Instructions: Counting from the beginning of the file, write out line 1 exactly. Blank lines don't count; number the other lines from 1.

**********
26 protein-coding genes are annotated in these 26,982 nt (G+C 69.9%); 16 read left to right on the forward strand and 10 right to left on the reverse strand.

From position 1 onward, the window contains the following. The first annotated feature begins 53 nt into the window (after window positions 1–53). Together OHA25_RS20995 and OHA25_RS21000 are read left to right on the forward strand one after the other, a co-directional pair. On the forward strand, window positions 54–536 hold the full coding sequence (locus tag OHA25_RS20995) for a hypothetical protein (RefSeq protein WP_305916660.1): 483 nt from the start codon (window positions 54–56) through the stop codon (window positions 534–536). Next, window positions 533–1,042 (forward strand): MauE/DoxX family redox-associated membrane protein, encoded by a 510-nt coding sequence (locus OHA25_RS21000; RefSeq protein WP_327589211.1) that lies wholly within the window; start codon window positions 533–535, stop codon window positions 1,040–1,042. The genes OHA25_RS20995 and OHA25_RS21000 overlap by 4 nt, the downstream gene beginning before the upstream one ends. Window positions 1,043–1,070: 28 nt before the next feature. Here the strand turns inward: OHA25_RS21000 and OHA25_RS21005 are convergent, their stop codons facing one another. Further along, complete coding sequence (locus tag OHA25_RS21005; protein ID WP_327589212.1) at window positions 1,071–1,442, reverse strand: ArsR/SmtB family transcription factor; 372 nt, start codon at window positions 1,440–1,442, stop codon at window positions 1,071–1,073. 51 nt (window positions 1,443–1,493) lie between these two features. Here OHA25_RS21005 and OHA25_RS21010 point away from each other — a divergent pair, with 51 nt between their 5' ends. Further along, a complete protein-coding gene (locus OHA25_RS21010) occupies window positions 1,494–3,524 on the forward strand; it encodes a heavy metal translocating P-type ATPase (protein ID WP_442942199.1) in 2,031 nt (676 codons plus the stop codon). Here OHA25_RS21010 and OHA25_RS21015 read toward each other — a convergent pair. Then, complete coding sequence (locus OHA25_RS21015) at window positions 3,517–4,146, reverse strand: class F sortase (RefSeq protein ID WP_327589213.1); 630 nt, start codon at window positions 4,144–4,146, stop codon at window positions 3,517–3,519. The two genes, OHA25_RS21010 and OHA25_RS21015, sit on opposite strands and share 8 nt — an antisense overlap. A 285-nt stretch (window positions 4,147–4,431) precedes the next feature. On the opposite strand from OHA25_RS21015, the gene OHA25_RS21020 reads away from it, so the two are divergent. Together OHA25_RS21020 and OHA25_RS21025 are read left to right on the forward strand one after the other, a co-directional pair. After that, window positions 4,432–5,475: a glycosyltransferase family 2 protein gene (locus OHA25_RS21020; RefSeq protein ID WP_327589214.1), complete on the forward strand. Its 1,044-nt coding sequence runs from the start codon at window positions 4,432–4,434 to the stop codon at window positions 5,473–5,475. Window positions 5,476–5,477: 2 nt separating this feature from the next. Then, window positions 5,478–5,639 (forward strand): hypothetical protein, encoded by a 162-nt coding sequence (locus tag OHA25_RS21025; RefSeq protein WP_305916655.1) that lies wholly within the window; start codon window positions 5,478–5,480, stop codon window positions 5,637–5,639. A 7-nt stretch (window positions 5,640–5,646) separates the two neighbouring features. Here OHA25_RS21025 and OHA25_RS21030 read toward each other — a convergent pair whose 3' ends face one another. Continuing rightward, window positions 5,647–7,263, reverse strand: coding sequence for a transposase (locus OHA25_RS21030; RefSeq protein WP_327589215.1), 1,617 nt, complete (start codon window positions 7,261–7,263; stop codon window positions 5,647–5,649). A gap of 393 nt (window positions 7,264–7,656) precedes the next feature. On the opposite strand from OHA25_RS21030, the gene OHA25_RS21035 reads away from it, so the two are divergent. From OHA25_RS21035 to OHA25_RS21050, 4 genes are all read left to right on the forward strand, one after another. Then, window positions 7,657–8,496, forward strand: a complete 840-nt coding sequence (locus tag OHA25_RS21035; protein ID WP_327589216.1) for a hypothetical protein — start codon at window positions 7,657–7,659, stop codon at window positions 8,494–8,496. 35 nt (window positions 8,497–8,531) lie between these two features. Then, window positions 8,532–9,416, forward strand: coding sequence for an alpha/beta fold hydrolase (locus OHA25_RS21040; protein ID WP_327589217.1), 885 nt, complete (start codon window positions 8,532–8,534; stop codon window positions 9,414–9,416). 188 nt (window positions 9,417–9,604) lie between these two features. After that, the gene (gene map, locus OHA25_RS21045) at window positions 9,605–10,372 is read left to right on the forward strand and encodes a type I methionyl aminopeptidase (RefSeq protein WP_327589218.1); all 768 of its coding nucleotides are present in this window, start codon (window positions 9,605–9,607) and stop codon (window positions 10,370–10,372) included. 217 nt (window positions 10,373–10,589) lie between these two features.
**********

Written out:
26 protein-coding genes are annotated in these 26,982 nt (G+C 69.9%); 16 read left to right on the forward strand and 10 right to left on the reverse strand.